Last reviewed on March 15, 2015   —  5 Comments

Use this VBA macro to get a list of the folder names in your data file, printing it to the Immediate window and inserting it into a new message form.

If you want the full path within the data file, use this line:

strFolders = strFolders & vbCrLf & olTempFolderPath

If you want just the folder names, use

strFolders = strFolders & vbCrLf & olTempFolder

print a folder list in OutlookThe folder list will be in the following format.

While I don't have subfolders in the data file I printed out, the printout will include any subfolders and list the full path.

Updated March 14 2015 to include the item count after the folder name, like this:
\\Account Manager\Inbox\Completed 95.

Macro to print a list of folders in an Outlook data file

To use, open the VB Editor by pressing Alt+F11. Right-click on Project1 and Insert > Module. Paste the following code into the module then run the macro. The folder picker dialog will come up for you to pick the data file (or subfolder) to use as the top level folder for the printout.

Public strFolders As String
 
Public Sub GetFolderNames()
    Dim olApp As Outlook.Application
    Dim olSession As Outlook.NameSpace
    Dim olStartFolder As Outlook.MAPIFolder
    Dim lCountOfFound As Long
 
    lCountOfFound = 0
      
    Set olApp = New Outlook.Application
    Set olSession = olApp.GetNamespace("MAPI")
      
     ' Allow the user to pick the folder in which to start the search.
    Set olStartFolder = olSession.PickFolder
      
     ' Check to make sure user didn't cancel PickFolder dialog.
    If Not (olStartFolder Is Nothing) Then
         ' Start the search process.
        ProcessFolder olStartFolder
    End If
     
' Create a new mail message with the folder list inserted
Set ListFolders = Application.CreateItem(olMailItem)
  ListFolders.Body = strFolders
  ListFolders.Display
      
' clear the string so you can run it on another folder
  strFolders = ""
End Sub
  
Sub ProcessFolder(CurrentFolder As Outlook.MAPIFolder)
         
    Dim i As Long
    Dim olNewFolder As Outlook.MAPIFolder
    Dim olTempFolder As Outlook.MAPIFolder
    Dim olTempFolderPath As String
     ' Loop through the items in the current folder.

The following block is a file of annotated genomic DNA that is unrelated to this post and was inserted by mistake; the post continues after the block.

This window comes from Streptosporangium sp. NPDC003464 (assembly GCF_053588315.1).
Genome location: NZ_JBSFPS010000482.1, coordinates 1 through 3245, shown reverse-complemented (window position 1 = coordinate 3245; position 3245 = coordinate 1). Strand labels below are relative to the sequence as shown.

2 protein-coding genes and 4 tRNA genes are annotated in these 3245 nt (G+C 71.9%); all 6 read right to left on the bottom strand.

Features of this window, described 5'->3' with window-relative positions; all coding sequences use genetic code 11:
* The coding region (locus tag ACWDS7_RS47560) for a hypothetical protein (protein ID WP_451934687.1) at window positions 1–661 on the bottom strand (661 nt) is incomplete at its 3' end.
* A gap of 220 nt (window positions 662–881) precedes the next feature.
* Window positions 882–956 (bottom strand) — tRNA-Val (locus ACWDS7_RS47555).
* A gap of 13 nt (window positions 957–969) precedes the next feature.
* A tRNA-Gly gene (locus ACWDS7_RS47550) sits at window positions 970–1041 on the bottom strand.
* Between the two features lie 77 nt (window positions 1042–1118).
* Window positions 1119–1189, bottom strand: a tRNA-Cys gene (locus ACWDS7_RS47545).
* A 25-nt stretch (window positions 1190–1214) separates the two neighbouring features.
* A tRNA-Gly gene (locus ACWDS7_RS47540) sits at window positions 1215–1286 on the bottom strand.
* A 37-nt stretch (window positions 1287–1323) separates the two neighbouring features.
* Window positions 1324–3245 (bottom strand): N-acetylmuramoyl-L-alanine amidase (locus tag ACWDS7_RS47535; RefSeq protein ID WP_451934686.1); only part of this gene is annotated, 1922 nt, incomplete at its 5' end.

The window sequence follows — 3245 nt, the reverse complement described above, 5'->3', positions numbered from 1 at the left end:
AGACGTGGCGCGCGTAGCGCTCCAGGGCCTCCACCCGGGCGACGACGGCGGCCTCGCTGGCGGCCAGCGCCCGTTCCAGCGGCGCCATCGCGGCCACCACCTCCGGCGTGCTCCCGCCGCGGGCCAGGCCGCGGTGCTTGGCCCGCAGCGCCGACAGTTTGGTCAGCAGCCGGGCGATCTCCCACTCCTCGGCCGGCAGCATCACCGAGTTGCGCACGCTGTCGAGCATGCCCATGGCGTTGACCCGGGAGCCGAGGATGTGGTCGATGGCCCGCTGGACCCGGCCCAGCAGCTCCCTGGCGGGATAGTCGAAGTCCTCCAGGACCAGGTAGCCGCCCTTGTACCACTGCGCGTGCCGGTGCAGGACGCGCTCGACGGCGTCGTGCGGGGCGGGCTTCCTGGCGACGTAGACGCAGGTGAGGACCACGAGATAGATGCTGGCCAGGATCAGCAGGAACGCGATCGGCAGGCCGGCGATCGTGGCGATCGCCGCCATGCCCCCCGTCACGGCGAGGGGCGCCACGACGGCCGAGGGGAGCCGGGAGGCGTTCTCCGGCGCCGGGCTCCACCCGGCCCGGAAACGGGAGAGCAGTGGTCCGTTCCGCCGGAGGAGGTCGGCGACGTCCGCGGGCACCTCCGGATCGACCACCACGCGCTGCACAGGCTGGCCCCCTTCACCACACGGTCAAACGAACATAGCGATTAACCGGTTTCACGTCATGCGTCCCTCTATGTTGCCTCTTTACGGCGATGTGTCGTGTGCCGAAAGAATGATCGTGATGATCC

For i = CurrentFolder.Folders.Count To 1 Step -1
          
        Set olTempFolder = CurrentFolder.Folders(i)
          
        olTempFolderPath = olTempFolder.FolderPath

     ' Get the count of items in the folder
         olCount = olTempFolder.Items.Count

     'prints the folder path and name in the VB Editor's Immediate window
         Debug.Print olTempFolderPath & " " & olCount
           
        ' prints the folder name only
         ' Debug.Print olTempFolder
          
         ' create a string with the folder names.
         ' use olTempFolder if you want foldernames only
         strFolders = strFolders & vbCrLf & olTempFolderPath & " " & olCount
         
        lCountOfFound = lCountOfFound + 1
          
    Next
     ' Loop through and search each subfolder of the current folder.
    For Each olNewFolder In CurrentFolder.Folders
          
         'Don't need to process the Deleted Items folder
        If olNewFolder.Name <> "Deleted Items" Then
            ProcessFolder olNewFolder
        End If
          
    Next
      
End Sub


Comments

  1. Alex says

    Hello Diane,

    Thank you for the code, it was veeeery helpful, You saved my life ;)
    Have a wonderful day!

    Best regards,
    Alex

  2. Nick Alzen says

    Hello Diane,

    I want to use the above code to also use the myitem.senton in this case, shouldn't it be oltempfolder.senton? But it says that it doesn't support this method?
    Why?

    • Diane Poremsky says

      it only prints a list of the folders, not the items in the folders, so there is no senton field or value.

Leave a Reply

Please post long or more complicated questions at OutlookForums by Slipstick.com.

If the Post Comment button disappears, press your Tab key.